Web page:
Skip to main content

Nick Van Exel: One of the most underrated ball handlers of all time

bryant van exel (1) (2)

In a 13-year NBA career, Van Exel played for the San Antonio Spurs, Portland Trail Blazers, Golden State Warriors, Dallas Mavericks, Denver Nuggets, and Los Angeles Lakers.

Van Exel's career began when he was selected by the Los Angeles Lakers in the second round as the 37th overall pick of the 1993 NBA draft. Van Exel and Eddie Jones were the centerpieces of the Lakers' rebuilding plan after the end of their successful Showtime era in the early '90s. Led by Van Exel's flashy play, the two guards helped the team to the playoffs in 1995 after the Lakers had missed the postseason for the first time in years in 1994. Van Exel was known for his shooting streaks, buzzer-beating shots, and speed, earning him the nickname "Nick the Quick".

During his career with the Lakers, Van Exel averaged 14.9 points per game as well as 7.3 assists per game, finishing in the top 10 in the NBA in that category twice. On June 24, 1998, after five seasons as the starting point guard, Van Exel was traded to the Denver Nuggets for Tony Battie and the draft rights to Tyronn Lue. Playing on a Nuggets team which was one of the worst in the league, Van Exel achieved several career highs. Over four seasons he put up averages of 17.7 ppg and 8.4 apg, averaging 21.4 ppg through 45 games of the 2001–02 season.

Scroll to Continue

Recommended Articles

Due to knee and elbow injuries, he only played in 65 games during the 2005–06 season with the San Antonio Spurs. He averaged career lows in almost every statistical category, including points (5.5 ppg) and minutes (15 mpg). In the playoffs, San Antonio was eliminated by the Dallas Mavericks in a series that lasted seven games. Two days later, on May 24, 2006, ESPN's Tony Kornheiser and Michael Wilbon reported on their show Pardon the Interruption that Van Exel would soon announce his retirement.

Van Exel was famous throughout his playing career for his peculiar free-throw routine, in which he took his free throw attempts while standing well over a foot behind the free-throw line. Also, he is known as one of the most popular left-handed players in history.

Today Van Exel is working as an assistant coach of the Memphis Grizzlies.

Brandon Jennings

Brandon Jennings goes off on the state of the NBA - “It’s only a couple of guys in the NBA that love the game”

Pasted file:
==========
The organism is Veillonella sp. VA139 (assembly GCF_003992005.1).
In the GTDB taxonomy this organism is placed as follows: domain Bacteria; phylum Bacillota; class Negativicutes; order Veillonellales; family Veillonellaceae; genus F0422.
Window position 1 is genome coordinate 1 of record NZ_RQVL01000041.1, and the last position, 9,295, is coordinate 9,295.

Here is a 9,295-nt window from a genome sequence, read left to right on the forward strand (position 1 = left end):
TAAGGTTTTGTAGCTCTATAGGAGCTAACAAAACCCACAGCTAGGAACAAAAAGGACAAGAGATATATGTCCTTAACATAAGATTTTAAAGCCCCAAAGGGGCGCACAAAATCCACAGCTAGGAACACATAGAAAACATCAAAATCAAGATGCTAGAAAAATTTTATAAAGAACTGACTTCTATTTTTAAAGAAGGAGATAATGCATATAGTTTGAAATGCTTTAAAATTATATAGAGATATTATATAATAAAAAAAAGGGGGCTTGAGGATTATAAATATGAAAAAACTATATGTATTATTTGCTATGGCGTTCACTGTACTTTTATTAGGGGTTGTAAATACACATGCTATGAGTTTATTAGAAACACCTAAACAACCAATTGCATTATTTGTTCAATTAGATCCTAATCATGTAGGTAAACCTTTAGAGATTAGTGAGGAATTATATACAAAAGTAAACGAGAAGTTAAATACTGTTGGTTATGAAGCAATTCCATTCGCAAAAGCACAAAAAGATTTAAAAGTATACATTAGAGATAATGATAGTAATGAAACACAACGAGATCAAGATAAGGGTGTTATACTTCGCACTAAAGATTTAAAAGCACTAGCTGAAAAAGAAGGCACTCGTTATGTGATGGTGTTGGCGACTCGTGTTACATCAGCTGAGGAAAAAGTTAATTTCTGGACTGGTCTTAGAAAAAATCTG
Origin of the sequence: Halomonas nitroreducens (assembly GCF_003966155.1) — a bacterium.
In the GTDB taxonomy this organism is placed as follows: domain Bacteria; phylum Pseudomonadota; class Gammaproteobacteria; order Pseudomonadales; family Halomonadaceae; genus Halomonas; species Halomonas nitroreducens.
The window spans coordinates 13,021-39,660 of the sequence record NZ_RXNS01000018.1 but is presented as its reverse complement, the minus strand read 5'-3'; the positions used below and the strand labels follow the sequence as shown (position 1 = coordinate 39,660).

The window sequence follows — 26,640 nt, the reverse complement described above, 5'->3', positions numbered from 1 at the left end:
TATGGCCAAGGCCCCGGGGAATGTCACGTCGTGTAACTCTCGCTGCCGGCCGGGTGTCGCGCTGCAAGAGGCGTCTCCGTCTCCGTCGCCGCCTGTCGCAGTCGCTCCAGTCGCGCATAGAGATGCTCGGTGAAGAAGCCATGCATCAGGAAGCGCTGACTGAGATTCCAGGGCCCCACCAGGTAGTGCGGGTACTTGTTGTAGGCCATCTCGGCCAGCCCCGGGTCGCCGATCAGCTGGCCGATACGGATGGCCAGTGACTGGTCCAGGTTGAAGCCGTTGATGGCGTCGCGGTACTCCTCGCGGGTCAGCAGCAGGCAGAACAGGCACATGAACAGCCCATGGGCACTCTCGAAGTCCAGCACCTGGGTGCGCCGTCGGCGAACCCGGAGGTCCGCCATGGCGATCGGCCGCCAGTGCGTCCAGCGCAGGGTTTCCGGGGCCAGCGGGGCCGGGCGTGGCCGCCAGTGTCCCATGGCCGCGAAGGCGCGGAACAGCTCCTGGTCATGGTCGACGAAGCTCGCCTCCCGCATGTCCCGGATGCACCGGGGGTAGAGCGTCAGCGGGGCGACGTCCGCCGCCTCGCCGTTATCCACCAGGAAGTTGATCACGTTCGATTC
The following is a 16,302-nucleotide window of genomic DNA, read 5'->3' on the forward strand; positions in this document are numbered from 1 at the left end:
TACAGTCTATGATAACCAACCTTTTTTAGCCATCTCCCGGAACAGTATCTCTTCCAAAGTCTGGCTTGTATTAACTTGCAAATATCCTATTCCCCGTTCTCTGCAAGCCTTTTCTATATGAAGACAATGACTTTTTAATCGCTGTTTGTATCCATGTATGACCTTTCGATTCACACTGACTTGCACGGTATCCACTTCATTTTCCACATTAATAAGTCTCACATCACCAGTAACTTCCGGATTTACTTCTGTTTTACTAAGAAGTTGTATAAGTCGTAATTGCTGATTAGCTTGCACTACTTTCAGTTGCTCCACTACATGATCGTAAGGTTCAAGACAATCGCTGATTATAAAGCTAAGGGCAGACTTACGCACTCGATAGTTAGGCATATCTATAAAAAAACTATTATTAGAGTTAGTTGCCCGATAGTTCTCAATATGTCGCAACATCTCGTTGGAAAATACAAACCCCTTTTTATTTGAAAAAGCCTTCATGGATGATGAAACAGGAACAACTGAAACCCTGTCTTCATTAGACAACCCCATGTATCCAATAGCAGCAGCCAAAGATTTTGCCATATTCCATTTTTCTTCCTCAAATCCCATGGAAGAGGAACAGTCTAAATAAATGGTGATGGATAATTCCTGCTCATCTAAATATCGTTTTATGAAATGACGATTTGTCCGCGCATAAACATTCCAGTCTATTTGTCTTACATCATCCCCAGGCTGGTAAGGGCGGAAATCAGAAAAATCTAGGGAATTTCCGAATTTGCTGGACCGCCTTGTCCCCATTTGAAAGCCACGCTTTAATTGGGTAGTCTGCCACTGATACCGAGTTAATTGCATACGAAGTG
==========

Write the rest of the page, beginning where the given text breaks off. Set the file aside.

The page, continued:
Jennings' opinions are certainly divisive, but it's clear that without change the NBA would get stale, and that's why it's necessary to continue exploring ways to evolve the game

Michael Jordan

Michael Jordan’s secret tattoo and the meaning behind it revealed

It's barely visible and not something MJ liked to talk about.

Chicago Bulls guard Michael Jordan

Zach Snyder on directing Michael Jordan in "Playground" — “He’s a natural.”

One went on to make Space Jam, the other 300, Justice League, Army of the Dead, Man of Steel, Watchmen, and Dawn of the Dead. Two great movie careers, starting in 1990.

Miami Heat forward LeBron James and team president Pat Riley

The moment Pat Riley should've known LeBron James would one day leave Miami

Upon his arrival to Miami, LeBron made a request that should've let Riley know a new era was coming.

Dennis Rodman

How Dennis Rodman's gay bar double-date led to the Chicago Bulls winning the 1996 NBA Championship

Remember Jack Haley? It turns out he was crucial for the Bulls winning in 1996 because he was “the only person who speaks fluent Rodman,” and knew how to convince Dennis not to quit the team before Game 6 of the Finals.

Detroit Pistons center Bill Laimbeer and guard Isiah Thomas

“I don't need to take that s**t!” — when Isiah Thomas broke his hand after punching Bill Laimbeer

Isiah Thomas punched Bill Laimbeer so hard he broke his hand during one of Detroit Pistons' practices.

Chicago Bulls guard Michael Jordan

“I don’t know if I could’ve survived in this Twitter (era)” — Michael Jordan on social media and cancel culture

There's no hand-checking and hard fouls in 2022. But there's Twitter, political correctness and almost no privacy whatsoever.

Los Angeles Lakers guard Kentavious Caldwell-Pope

Remember when KCP played with an ankle monitor?

In terms of serving time, continuing to play games while in prison is not that bad.